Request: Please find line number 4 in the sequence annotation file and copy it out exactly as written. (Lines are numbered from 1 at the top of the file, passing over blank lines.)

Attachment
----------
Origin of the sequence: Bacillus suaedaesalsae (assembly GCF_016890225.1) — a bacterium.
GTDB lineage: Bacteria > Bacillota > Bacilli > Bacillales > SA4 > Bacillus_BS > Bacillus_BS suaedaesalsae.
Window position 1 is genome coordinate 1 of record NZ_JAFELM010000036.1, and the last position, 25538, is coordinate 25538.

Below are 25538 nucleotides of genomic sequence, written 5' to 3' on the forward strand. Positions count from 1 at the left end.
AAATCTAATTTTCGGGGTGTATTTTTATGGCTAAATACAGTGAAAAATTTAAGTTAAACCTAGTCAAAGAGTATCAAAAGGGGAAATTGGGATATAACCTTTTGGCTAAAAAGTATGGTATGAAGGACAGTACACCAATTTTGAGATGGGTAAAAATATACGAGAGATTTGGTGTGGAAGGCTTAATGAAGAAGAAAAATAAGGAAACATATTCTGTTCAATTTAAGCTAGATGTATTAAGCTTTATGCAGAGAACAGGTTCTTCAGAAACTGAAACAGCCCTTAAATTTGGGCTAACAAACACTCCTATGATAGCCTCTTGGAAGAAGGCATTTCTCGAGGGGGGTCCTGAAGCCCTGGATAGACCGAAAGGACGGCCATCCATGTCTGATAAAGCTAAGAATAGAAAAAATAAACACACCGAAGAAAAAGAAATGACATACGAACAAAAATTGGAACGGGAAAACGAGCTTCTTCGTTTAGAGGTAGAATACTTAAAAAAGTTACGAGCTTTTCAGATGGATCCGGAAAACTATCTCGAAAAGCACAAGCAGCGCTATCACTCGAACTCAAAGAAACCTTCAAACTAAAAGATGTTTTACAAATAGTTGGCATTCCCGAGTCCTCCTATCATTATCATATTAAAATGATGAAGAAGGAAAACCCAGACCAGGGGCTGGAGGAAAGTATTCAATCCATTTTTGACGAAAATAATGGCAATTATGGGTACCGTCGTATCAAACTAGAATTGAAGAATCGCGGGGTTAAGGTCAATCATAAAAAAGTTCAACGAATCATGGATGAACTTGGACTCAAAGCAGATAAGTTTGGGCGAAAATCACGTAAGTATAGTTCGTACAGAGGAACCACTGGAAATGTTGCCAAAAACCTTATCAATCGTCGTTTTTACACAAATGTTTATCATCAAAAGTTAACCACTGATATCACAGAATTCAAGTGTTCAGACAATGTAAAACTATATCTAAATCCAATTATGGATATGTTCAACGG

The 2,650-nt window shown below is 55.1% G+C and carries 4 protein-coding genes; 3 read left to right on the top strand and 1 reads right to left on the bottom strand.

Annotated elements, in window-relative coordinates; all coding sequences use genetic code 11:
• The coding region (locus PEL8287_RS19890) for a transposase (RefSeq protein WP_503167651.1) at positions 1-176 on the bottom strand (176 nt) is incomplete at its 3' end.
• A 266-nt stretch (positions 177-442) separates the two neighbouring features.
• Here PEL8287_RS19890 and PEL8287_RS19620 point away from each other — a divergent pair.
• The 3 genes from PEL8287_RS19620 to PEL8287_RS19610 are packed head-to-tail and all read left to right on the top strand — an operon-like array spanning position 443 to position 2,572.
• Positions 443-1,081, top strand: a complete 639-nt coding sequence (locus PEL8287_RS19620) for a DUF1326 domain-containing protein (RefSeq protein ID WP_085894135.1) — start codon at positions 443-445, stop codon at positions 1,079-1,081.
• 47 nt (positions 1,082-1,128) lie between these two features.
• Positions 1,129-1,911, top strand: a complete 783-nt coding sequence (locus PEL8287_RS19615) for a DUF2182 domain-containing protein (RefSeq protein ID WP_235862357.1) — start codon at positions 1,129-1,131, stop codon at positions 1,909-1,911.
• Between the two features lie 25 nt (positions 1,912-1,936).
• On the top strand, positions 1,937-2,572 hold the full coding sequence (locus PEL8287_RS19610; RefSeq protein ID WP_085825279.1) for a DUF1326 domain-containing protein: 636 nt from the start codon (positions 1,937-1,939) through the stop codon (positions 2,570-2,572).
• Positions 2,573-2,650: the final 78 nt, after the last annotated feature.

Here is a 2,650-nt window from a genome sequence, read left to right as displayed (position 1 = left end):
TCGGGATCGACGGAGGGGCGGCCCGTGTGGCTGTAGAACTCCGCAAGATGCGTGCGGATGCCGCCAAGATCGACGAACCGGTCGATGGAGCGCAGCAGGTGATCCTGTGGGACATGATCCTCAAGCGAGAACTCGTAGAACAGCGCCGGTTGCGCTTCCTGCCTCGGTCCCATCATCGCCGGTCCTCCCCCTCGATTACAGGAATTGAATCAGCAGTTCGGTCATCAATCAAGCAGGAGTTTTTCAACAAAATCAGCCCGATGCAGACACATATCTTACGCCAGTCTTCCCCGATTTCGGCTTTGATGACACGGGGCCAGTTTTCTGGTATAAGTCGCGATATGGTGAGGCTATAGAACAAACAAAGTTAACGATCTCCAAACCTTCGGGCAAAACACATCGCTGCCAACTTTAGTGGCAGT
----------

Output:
Below are 25538 nucleotides of genomic sequence, written 5' to 3' on the forward strand. Positions count from 1 at the left end.